Now that the study has been published in a peer-reviewed journal, CSPI has again downgraded Splenda, this time from “caution” to “avoid.”

Splenda May Increase Risk of Cancer in Mice

The researchers fed mice Splenda beginning prenatally and continuing for their entire lifespan. The mice were fed varying concentrations of the artificial sweetener: 0 ppm (parts per million), 500 ppm, 2,000 ppm, 8,000 ppm or 16,000 ppm.

A significant increase in cancerous tumors was seen among male mice, and the risk increased along with the dose. The risk of leukemia in male mice also significantly increased, especially at Splenda doses of 2,000 to 16,000 ppm.1 According to the study:

“These findings do not support previous data that sucralose is biologically inert. More studies are necessary to show the safety of sucralose, including new and more adequate carcinogenic bioassay on rats.

Considering that millions of people are likely exposed, follow-up studies are urgent.”

CSPI explained that the only other long-term feeding studies conducted on Splenda were conducted by its manufacturer. The new study, they said:2

” … [I]s more powerful than the industry-funded studies, which tested fewer animals, started exposing the animals beginning at adolescence as opposed to in utero, and ended earlier in the animals’ lives.”

After more than a decade, CSPI has finally gotten it right about Splenda in recommending that consumers avoid it. For the record, however, CSPI is generally an organization whose guidelines need to be taken with a grain of salt.

For instance, while recommending that people avoid artificial sweeteners like sucralose, aspartame and saccharin, they still consider drinking diet soda to be safer than drinking regular soda.

Splenda Is Found in 4,500 Products

If you’d like to heed the warnings and cut Splenda from your diet, be aware that it’s found in more than 4,500 products. Splenda has been smartly marketed, and it’s most known for its tag line “made from sugar so it tastes like sugar.”

It’s earned a reputation for being somehow safer than other artificial sweeteners like aspartame, which is why PepsiCo ditched aspartame in its Diet Pepsi in 2015 and replaced it with none other than Splenda.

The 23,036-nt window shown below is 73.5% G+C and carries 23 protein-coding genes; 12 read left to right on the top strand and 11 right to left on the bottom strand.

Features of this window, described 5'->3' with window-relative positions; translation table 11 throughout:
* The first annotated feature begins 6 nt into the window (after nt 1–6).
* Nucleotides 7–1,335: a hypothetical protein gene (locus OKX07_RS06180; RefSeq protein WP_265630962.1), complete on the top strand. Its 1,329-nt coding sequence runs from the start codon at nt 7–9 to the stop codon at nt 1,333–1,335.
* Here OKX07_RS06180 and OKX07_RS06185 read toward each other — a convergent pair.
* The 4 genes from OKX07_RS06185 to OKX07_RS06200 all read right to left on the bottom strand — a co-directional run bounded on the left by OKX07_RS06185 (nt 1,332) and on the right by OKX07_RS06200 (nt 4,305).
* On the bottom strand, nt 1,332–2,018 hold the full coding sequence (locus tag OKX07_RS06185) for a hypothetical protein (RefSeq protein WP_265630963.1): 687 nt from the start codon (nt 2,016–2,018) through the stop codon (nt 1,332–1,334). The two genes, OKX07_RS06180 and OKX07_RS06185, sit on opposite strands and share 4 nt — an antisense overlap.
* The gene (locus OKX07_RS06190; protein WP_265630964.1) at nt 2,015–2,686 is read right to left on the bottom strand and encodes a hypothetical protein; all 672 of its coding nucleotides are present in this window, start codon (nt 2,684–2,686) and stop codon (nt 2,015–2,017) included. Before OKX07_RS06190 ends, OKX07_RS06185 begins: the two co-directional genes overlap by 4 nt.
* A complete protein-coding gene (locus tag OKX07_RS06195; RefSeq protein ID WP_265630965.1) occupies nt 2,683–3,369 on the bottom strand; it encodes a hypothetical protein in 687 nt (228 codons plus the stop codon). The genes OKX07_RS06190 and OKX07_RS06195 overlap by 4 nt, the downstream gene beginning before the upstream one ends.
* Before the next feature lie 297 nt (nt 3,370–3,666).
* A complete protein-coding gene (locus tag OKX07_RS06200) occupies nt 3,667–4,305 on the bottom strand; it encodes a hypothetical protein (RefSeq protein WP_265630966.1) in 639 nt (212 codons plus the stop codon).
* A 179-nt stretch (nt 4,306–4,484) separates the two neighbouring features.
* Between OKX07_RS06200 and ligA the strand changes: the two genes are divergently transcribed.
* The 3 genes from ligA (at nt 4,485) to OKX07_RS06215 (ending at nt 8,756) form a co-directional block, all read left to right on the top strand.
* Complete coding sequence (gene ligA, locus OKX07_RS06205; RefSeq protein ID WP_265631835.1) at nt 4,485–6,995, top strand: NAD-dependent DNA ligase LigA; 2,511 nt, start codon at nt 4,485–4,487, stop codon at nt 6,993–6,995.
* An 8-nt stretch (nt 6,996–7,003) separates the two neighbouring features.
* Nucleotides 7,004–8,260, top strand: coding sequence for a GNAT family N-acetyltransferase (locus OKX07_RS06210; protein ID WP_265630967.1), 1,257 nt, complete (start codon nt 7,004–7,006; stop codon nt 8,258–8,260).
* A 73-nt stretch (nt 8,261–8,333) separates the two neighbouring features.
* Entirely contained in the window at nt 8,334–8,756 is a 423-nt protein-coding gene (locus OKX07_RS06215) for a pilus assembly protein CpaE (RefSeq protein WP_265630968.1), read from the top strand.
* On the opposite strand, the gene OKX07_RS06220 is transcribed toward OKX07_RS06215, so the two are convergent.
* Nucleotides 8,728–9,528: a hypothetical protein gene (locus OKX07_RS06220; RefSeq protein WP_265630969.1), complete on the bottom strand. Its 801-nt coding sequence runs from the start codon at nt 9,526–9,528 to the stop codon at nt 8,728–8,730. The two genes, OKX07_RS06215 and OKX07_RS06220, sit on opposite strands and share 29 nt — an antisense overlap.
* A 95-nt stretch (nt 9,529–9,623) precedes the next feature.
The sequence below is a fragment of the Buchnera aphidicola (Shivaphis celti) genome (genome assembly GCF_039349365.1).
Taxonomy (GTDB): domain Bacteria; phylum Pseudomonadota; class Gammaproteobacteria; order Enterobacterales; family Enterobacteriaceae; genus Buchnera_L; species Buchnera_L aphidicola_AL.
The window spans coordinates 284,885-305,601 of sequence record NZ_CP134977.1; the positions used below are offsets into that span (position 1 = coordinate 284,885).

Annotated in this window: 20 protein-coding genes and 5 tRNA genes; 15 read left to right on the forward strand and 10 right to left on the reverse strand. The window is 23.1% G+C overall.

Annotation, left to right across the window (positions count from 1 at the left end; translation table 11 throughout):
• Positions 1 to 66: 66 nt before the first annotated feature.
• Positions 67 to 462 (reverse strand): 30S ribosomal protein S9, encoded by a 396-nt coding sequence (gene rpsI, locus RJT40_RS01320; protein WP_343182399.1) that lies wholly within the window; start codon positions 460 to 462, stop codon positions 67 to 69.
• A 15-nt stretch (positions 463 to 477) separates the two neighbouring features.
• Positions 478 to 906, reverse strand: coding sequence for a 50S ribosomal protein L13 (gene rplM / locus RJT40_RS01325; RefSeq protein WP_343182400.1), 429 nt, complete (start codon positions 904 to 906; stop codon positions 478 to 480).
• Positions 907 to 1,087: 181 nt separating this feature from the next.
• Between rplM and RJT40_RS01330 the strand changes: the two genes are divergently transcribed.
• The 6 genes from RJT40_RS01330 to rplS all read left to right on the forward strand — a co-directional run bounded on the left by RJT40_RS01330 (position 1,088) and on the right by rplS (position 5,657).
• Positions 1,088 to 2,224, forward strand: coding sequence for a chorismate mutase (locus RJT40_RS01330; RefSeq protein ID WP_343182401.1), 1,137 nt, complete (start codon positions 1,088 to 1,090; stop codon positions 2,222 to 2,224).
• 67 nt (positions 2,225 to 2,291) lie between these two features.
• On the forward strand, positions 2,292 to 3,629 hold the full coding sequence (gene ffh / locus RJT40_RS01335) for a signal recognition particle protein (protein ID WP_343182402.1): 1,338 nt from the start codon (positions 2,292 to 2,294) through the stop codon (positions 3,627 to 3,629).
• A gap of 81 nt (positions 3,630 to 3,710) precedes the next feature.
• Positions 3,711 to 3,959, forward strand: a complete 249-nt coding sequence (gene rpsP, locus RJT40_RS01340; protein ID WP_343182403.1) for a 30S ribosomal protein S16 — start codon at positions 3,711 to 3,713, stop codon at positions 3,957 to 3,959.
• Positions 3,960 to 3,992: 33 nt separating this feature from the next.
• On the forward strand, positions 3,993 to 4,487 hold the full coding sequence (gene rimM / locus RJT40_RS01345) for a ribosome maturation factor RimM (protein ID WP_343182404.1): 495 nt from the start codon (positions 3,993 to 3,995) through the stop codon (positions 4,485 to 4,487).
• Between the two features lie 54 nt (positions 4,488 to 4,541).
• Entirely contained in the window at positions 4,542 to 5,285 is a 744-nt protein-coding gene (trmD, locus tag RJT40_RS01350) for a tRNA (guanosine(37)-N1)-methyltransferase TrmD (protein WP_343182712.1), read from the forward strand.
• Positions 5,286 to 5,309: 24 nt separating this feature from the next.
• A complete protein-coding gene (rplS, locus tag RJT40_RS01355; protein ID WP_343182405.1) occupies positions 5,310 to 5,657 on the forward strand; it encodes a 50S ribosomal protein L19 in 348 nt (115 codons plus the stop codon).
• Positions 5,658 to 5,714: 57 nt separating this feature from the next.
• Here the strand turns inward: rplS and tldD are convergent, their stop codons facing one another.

Splenda became one of the top-selling artificial sweeteners in the U.S. in a very short period of time. Between 2000 and 2004, the percentage of U.S. households using Splenda products jumped from 3 percent to 20 percent. By 2012, Splenda generated sales of nearly $288 million.3

But make no mistake; Splenda is far from natural, even though it technically does start off as a sugar molecule. In the five-step patented process of making sucralose, three chlorine molecules are added to a sucrose or sugar molecule.

A sucrose molecule is a disaccharide that contains two single sugars bound together: glucose and fructose. The chemical process to make sucralose alters the chemical composition of the sugar so much that it is somehow converted to a fructose-galactose molecule.

This type of sugar molecule does not occur in nature, and therefore your body does not possess the ability to properly metabolize it. As a result of this “unique” biochemical make-up, the manufacturers claim that Splenda is not digested or metabolized by your body, making it have zero calories.

Splenda is supposed to pass right through you. However, the research (which is primarily extrapolated from animal studies) indicates that about 15 percent of sucralose is, in fact, absorbed into your digestive system and ultimately stored in your body.

Splenda May Decimate Your Gut Bacteria

Everything You Need to Know About Eggs

Egg Nutrition Facts

In this infographic “Everything You Need to Know About Eggs,” you’ll discover the nutritional wealth that eggs offer and why you should be stringent in choosing safe, high-quality eggs. Use the embed code to share it on your website.

<img src="http://media.mercola.com/assets/images/infographic/eggs-nutrition-facts.jpg" alt="Egg Nutrition Facts" border="0" style="max-width:100%; min-width:300px; margin: 0 auto 20px auto; display:block;"><p style="max-width:800px; min-width:300px; margin:0 auto; text-align:center;">In this infographic "<a href="http://www.mercola.com/infographics/egg-nutrition-facts.htm">Everything You Need to Know About Eggs</a>," you'll discover the nutritional wealth that eggs offer and why you should be stringent in choosing safe, high-quality eggs. Use the embed code to share it on your website.</p>